Francis Asbury: Born 265 Years ago Today

President Calvin Coolidge called Francis Asbury a “prophet in the wilderness.” He has also been called “the bishop on horseback” and “the prophet of the long road” for his prolific treks across the American frontier. Continue Reading...

Dehumanization and Punishment

Two of the things I’ve paid some attention to, one more recently and the other as an ongoing area of interest, came together in an Instapundit update yesterday. Glenn Reynolds linked to a video of a NYC cop who “threatens a man taking cell phone video with arrest.” This picks up the attention given here and here to the question of law enforcement and ‘citizen photojournalism.’ But what really struck me about this story was the threat attributed to the (apparent) cop, who said, “Guys in jail are going to rape you.” This is beyond the pale in myriad ways. Continue Reading...

Deficits, Debt, and Self-Deception

This week’s Acton Commentary: Deficits, Debt, and Self-Deception By Samuel Gregg It passed almost unnoticed, but in late July the Obama Administration raised the Federal Government’s budget deficit forecast for fiscal year 2011 to $1.4 trillion. Continue Reading...

Jim Wallis/George Soros Update

World magazine has an update on the Jim Wallis story that I blogged about earlier this week. A Sojourners spokesman today reversed an earlier Wallis denial and confirmed the organization has received funding from Soros’ Open Society Institute. Continue Reading...

The Rebel Economist Strikes Again

It’s always nice to hear from old friends, even when said old friends are unsettling you with tales of insane government spending. When last we heard from former Acton colleague Michelle McAdoo here on the PowerBlog, she was taking Washington by storm with her proposal for an “alternative stimulus.” In the interceding time, she’s gotten married (congratulations!) and now has returned with more tales from the dark and unsettling world of “stimulus.” Enjoy! Continue Reading...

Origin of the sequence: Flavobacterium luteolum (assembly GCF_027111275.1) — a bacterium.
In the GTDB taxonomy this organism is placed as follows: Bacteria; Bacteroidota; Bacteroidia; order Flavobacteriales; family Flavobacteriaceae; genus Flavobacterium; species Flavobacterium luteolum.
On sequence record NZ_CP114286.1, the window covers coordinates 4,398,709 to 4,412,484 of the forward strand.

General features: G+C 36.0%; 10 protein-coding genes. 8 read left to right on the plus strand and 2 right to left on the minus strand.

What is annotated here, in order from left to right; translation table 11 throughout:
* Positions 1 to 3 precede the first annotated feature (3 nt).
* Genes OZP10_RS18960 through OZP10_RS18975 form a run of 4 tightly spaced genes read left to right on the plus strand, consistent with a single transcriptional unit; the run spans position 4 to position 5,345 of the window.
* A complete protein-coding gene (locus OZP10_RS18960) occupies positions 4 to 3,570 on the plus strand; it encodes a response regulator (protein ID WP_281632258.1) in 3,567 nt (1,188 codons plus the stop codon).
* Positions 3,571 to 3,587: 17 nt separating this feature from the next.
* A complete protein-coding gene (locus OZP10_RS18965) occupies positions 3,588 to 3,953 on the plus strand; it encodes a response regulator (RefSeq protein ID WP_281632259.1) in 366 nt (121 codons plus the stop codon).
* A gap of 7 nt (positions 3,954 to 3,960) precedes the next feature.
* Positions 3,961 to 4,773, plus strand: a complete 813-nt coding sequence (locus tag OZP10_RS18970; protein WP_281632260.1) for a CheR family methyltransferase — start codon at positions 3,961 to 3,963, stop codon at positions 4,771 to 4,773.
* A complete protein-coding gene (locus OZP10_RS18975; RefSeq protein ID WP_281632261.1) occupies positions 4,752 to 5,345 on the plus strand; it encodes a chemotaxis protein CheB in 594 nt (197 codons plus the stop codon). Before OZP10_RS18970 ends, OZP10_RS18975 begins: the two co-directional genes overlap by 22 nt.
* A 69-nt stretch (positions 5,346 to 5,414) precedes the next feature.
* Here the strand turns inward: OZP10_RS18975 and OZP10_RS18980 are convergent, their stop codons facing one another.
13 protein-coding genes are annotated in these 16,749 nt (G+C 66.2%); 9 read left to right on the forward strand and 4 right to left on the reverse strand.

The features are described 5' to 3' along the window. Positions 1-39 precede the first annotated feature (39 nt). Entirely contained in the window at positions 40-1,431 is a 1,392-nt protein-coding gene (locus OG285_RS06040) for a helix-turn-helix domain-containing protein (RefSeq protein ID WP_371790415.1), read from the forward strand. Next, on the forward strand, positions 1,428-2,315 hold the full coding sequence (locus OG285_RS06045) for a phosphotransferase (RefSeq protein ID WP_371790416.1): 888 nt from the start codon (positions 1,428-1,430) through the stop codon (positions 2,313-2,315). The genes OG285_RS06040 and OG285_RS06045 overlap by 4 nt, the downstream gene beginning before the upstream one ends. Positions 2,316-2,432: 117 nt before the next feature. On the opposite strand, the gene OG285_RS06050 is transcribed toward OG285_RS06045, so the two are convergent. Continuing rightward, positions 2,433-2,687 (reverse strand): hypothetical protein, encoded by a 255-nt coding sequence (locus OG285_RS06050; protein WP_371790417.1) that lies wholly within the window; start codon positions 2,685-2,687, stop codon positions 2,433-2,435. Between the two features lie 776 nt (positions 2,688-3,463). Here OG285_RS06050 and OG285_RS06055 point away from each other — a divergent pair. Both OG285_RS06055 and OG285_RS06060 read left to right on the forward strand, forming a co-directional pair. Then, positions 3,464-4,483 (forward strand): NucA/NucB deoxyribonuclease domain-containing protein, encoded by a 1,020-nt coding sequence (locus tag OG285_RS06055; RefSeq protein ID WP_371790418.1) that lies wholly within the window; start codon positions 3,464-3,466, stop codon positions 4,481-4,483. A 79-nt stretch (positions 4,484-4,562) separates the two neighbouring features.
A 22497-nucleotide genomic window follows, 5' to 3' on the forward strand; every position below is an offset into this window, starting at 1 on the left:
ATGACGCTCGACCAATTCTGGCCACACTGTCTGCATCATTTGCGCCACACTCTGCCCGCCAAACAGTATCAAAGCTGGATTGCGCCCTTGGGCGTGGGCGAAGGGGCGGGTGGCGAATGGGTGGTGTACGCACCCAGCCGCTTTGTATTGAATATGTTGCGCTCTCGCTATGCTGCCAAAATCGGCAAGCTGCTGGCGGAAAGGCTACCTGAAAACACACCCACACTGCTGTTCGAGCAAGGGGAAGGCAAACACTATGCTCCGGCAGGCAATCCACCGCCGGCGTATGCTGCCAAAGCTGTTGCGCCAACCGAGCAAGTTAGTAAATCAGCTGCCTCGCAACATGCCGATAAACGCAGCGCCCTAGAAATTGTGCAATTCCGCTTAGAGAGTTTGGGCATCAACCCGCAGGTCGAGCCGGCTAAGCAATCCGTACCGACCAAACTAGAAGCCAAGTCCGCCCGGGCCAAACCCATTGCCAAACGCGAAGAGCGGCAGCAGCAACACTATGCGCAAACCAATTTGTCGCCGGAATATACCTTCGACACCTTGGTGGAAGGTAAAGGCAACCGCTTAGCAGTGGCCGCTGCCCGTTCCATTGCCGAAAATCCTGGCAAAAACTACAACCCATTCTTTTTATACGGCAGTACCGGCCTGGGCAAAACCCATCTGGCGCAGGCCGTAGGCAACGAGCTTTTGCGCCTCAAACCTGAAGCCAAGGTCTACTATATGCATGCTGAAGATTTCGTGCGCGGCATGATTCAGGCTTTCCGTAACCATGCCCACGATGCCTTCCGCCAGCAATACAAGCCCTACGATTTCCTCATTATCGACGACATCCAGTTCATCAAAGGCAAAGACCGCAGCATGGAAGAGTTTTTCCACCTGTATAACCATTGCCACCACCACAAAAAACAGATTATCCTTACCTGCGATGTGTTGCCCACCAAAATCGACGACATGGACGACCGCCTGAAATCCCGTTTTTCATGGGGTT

Advising the Poor to Do Less With Less

On his recently launched Ambiguorum Blogis site, Fr. Michael Butler is reviewing Elizabeth Theokritoff’s Living in God’s Creation: Orthodox Perspectives on Ecology (St. Vladimir’s Seminary Press, 2009). Fr. Michael, who joined us for Acton University 2010, examines the author’s exhausted earth meme, beginning with this quote from the book: It is hard to escape the conclusion that with an ever-growing human population, it is not enough for humanity as a whole to do more with less; individually, we must also learn to do less with less (Theokritoff, p. Continue Reading...

A Paper Trail from Soros to Wallis?

In a recent article in World magazine, Acton senior fellow Marvin Olasky urged evangelical minister Jim Wallis to drop the pretense of being post-partisan. Olasky, World magazine’s editor-in-chief, went on to assert that (1) Wallis’s organization, Sojourners, received money from the foundation of secular-leftist George Soros, and that (2) Wallis had lent the Sojourners mailing list to the Obama campaign. Continue Reading...

Rev. Sirico: Free markets, not aid, will help poor nations best

The Detroit News published a new column today by Acton president and co-founder Rev. Robert A. Sirico: Faith and Policy: Free markets, not aid, will help poor nations best Rev. Robert Sirico At the recent G8 and G20 meetings in Toronto, a hue and cry was raised by nongovernmental organizations and other activists about the failure of industrialized countries to make good on promises to raise aid to the developing world. Continue Reading...

Audio: Subsidiarity Over Social Justice

In an audio commentary produced for Ave Maria Radio and Catholic Exchange, Paul Kengor says it is “incumbent among Catholics to learn more about this blessed concept of subsidiarity.” As part of this education, he recommends “The Principle of Subsidiarity” by David A. Continue Reading...